Study finds possible link between P. gingivalis, Alzheimer's Disease

May 7, 2020

Cortexyme, Inc., a clinical-stage biopharmaceutical company, announced the publication of research further documenting the ability of the pathogen Porphyromonas gingivalis to invade neurons and trigger Alzheimer’s-like neuropathology.

Cortexyme, Inc., a clinical-stage biopharmaceutical company, announced the publication of research further documenting the ability of the pathogen Porphyromonas gingivalis to invade neurons and trigger Alzheimer’s-like neuropathology. These findings are set to be published in the June 2020 issue of the Journal of Alzheimer’s Disease, while an early online version is available now.

P. gingivalis is primarily known for its role in causing periodontitis in the oral cavity, said Dr. Stephen Dominy, Cortexyme’s chief scientific officer and co-founder, and co-author on the paper.

“Researchers at Cortexyme and independent labs around the world have assembled a compelling body of data on [P. gingivalis’] ability to infiltrate the brain and cause pathology characteristic of Alzheimer’s disease. This latest research strengthens the connection between P. gingivalis and Alzheimer’s, and underscores the importance both of studying the pathogen and targeting it with potential therapeutics, such as COR388,” Dr. Dominy said.

P. gingivalis is a Gram-negative, asaccharolytic bacterium, meaning it breaks down proteins for its primary source of energy by utilizing toxic virulence factor proteases known as gingipains. The team at Cortexyme has previously demonstrated the presence of gingipains in more than 90 percent of post-mortem brains of patients with Alzheimer’s Disease. Cortexyme and others have also shown that P. gingivalis results in brain infection and classic Alzheimer’s Disease pathology, including neurodegeneration, inflammation, beta-amyloid, and tau pathology.

In the JAD paper, researchers demonstrate for the first time in vitro that P. gingivalis can invade and persist in mature human neurons expressing active gingipains, and that these P. gingivalis-infected neurons display signs of Alzheimer’s-like neuropathology, including:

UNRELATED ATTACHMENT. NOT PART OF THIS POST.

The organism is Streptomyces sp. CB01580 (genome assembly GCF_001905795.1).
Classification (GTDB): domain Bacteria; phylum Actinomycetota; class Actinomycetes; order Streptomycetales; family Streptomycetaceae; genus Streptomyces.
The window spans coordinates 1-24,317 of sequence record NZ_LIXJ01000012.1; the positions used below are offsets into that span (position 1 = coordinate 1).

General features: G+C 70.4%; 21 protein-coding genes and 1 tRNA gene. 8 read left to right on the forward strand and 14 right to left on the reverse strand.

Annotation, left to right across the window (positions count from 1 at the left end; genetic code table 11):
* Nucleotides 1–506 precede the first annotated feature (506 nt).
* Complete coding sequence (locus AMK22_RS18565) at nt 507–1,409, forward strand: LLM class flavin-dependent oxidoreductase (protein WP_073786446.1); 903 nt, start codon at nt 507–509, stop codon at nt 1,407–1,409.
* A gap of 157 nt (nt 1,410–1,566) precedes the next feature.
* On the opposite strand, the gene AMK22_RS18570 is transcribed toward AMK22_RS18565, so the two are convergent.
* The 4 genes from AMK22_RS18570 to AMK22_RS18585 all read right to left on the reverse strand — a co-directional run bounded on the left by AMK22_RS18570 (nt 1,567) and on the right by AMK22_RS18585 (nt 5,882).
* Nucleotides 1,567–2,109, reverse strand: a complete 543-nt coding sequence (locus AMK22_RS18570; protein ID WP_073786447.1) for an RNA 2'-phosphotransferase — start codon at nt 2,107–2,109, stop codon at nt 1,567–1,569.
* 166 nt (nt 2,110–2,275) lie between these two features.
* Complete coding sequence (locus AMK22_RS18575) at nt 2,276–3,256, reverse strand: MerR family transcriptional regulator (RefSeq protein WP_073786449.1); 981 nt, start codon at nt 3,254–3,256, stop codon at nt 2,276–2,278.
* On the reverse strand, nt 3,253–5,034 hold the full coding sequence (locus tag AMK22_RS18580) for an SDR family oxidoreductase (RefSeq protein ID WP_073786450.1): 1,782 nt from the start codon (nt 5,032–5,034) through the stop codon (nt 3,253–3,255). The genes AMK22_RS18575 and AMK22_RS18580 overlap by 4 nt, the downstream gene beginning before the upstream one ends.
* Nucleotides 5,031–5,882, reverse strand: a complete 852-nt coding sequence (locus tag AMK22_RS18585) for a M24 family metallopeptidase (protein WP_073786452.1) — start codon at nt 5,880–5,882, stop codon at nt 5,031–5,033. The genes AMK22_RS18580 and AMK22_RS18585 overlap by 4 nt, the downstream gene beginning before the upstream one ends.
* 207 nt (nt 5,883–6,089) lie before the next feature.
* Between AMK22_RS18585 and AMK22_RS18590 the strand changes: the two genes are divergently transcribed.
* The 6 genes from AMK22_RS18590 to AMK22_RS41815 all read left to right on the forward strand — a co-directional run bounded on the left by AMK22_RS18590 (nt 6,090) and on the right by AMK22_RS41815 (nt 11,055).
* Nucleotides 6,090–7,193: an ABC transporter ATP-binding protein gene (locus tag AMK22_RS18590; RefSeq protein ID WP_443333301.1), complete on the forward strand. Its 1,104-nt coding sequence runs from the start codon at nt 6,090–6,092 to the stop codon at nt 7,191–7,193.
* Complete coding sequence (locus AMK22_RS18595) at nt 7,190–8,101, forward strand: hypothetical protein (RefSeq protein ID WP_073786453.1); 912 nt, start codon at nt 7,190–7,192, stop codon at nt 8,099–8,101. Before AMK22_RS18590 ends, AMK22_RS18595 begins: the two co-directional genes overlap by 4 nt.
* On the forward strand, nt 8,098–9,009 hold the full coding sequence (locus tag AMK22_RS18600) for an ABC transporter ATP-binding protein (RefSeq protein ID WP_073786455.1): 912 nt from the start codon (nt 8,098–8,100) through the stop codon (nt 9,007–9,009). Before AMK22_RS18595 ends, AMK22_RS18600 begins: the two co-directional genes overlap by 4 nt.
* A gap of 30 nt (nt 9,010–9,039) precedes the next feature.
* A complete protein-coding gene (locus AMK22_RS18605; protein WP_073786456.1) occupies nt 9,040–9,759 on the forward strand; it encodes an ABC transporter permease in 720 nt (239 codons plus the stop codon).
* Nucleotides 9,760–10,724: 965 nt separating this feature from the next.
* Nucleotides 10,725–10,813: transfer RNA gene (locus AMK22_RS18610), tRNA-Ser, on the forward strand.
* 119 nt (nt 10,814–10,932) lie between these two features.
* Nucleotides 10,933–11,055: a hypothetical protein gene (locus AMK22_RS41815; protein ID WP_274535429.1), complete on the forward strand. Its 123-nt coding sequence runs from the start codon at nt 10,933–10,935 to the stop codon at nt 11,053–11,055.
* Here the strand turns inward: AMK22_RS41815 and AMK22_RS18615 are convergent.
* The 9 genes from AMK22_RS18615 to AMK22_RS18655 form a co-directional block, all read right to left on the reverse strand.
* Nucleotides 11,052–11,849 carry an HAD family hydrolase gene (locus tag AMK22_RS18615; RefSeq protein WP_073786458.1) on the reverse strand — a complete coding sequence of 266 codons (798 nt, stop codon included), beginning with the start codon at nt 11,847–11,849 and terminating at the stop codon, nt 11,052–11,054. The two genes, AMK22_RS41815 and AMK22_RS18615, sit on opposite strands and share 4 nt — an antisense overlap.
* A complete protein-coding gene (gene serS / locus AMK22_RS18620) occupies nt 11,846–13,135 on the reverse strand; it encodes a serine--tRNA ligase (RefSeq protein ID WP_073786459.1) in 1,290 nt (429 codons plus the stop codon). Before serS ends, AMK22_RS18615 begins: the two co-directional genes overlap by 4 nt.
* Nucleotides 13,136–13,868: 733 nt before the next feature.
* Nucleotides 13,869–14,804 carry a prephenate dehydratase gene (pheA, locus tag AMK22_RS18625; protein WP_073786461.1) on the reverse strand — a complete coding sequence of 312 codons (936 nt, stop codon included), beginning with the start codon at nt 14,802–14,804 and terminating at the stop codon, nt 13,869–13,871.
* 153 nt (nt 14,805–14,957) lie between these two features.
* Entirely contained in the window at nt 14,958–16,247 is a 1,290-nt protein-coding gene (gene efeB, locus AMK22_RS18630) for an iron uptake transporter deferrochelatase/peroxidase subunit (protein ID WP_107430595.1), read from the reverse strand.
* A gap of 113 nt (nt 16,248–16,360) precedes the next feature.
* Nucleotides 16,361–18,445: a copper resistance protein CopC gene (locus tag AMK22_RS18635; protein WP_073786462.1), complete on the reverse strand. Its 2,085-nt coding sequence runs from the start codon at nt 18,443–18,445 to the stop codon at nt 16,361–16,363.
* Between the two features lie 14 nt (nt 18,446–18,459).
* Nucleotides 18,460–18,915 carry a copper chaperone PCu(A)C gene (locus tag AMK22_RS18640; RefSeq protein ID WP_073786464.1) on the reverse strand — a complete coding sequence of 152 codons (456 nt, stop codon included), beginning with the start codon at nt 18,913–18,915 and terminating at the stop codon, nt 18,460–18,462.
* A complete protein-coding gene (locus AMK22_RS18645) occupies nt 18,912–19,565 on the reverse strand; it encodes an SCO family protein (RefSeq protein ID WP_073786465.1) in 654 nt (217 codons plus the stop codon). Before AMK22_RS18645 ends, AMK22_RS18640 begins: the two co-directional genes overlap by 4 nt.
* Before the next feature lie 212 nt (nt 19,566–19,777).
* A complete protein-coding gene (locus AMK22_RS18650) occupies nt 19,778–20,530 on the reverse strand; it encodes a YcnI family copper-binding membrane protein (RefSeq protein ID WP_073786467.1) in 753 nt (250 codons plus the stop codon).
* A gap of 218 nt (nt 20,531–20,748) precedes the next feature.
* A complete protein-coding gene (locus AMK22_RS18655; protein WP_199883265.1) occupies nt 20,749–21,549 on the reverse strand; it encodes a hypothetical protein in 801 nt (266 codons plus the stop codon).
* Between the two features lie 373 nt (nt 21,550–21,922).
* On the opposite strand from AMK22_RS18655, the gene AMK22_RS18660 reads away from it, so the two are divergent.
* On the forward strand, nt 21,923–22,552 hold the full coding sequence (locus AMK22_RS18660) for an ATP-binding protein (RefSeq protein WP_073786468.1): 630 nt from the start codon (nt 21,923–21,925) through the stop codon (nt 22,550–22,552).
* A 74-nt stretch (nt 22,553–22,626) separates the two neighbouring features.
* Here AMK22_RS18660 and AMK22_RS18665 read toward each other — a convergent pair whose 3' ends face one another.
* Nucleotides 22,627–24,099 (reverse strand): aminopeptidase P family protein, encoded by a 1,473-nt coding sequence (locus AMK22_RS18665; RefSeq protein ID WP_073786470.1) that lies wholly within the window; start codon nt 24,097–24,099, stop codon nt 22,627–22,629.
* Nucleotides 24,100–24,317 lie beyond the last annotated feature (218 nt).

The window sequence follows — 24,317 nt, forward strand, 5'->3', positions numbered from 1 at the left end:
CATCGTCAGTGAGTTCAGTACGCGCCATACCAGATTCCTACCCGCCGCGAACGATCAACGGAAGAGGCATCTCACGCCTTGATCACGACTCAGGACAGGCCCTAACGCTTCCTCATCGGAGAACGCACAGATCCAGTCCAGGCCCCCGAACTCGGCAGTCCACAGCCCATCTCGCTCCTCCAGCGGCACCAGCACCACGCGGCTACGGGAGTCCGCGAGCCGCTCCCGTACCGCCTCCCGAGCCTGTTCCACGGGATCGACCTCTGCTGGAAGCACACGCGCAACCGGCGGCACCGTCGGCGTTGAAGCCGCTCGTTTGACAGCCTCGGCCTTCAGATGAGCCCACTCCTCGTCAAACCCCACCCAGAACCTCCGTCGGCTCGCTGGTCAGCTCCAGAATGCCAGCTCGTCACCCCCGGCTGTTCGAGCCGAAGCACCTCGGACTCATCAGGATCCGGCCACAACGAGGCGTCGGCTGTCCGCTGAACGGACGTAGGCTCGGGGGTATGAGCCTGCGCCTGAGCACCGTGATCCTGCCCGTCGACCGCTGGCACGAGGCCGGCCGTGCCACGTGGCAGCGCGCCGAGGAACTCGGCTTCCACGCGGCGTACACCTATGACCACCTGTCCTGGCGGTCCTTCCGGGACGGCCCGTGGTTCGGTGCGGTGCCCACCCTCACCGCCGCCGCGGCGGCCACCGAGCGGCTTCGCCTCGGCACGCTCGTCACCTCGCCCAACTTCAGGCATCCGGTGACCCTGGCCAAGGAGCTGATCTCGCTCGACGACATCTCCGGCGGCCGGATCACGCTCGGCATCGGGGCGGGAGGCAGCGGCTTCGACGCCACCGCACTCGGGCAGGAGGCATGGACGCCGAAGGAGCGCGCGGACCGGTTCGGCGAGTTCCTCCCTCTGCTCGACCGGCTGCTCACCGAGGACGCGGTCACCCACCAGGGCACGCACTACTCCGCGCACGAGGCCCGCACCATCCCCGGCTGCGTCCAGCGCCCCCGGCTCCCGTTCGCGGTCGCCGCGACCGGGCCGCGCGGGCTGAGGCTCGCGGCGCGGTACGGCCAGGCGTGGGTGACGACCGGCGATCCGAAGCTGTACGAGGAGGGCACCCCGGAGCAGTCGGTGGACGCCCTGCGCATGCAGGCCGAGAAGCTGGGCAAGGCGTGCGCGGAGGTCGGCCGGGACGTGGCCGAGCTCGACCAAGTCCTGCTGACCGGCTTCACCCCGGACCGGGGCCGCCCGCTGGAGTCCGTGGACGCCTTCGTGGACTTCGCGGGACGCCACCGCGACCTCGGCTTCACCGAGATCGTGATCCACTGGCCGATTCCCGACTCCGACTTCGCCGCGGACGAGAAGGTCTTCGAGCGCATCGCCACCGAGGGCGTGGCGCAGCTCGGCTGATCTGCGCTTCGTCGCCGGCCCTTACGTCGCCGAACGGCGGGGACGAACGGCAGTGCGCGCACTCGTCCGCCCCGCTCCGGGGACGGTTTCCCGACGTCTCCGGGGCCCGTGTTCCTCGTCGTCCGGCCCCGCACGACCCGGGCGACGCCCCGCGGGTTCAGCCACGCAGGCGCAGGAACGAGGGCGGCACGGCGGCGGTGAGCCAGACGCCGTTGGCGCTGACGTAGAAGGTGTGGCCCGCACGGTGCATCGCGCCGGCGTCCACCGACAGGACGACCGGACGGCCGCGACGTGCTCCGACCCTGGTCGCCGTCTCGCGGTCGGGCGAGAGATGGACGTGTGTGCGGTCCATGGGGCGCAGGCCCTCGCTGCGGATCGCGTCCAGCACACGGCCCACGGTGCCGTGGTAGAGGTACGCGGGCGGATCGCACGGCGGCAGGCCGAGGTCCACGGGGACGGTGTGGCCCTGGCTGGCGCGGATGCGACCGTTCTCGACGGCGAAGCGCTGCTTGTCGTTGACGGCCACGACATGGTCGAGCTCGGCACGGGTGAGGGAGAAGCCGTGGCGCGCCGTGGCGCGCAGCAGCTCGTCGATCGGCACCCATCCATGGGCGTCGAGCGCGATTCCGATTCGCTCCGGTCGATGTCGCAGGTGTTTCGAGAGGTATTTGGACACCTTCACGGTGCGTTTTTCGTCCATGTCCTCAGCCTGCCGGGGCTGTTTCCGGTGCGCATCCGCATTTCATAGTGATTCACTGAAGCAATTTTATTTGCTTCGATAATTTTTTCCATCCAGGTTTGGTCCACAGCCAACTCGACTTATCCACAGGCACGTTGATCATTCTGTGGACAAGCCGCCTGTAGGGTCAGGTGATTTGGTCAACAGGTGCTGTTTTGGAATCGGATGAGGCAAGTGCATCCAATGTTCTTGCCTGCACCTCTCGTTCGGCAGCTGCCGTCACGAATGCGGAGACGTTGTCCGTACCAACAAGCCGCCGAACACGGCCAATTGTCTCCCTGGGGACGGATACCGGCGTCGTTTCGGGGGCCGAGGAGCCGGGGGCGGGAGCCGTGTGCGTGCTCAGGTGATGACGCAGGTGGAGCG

• Disruption of the cytoskeleton, which is critical for proper cellular function

  • Degradation of tau protein and increased tau phosphorylation, a key regulator of axonal transport mechanisms

  • Accumulations of intraneural autophagic vacuoles and multivesicular bodies, suggestive of disruption of normal lysosomal function

  • Synapse loss, one of the earliest pathological events in the onset of Alzheimer’s Disease

“This research sheds new light on the ability of P. gingivalis to persistently infect and trigger Alzheimer’s-like pathology in human neurons, providing additional evidence for the gingipain hypothesis of Alzheimer’s causation that Cortexyme and our fellow researchers are aggressively pursuing,” said Casey Lynch, chief executive officer, chair, and co-founder of Cortexyme. “We believe gingipain inhibition has the potential to be an important, differentiated mechanism of action against AD, and are committed to fully evaluating its potential in the GAIN Trial, the ongoing Phase 2/3 clinical study of COR388, our lead investigational medicine, in mild to moderate Alzheimer’s disease.”

For more information on this research, view the early online version of the paper here. The final publication is scheduled for Volume 75, issue 4 of JAD, June 2020. 

Cortexyme is pioneering a novel, disease-modifying therapeutic approach to treat what it believes to be a key underlying cause of Alzheimer’s and other degenerative diseases. Cortexyme is targeting a specific, infectious pathogen found in the brain of Alzheimer’s patients and tied to neurodegeneration and neuroinflammation in animal models. To learn more about Cortexyme, visit cortexyme.com.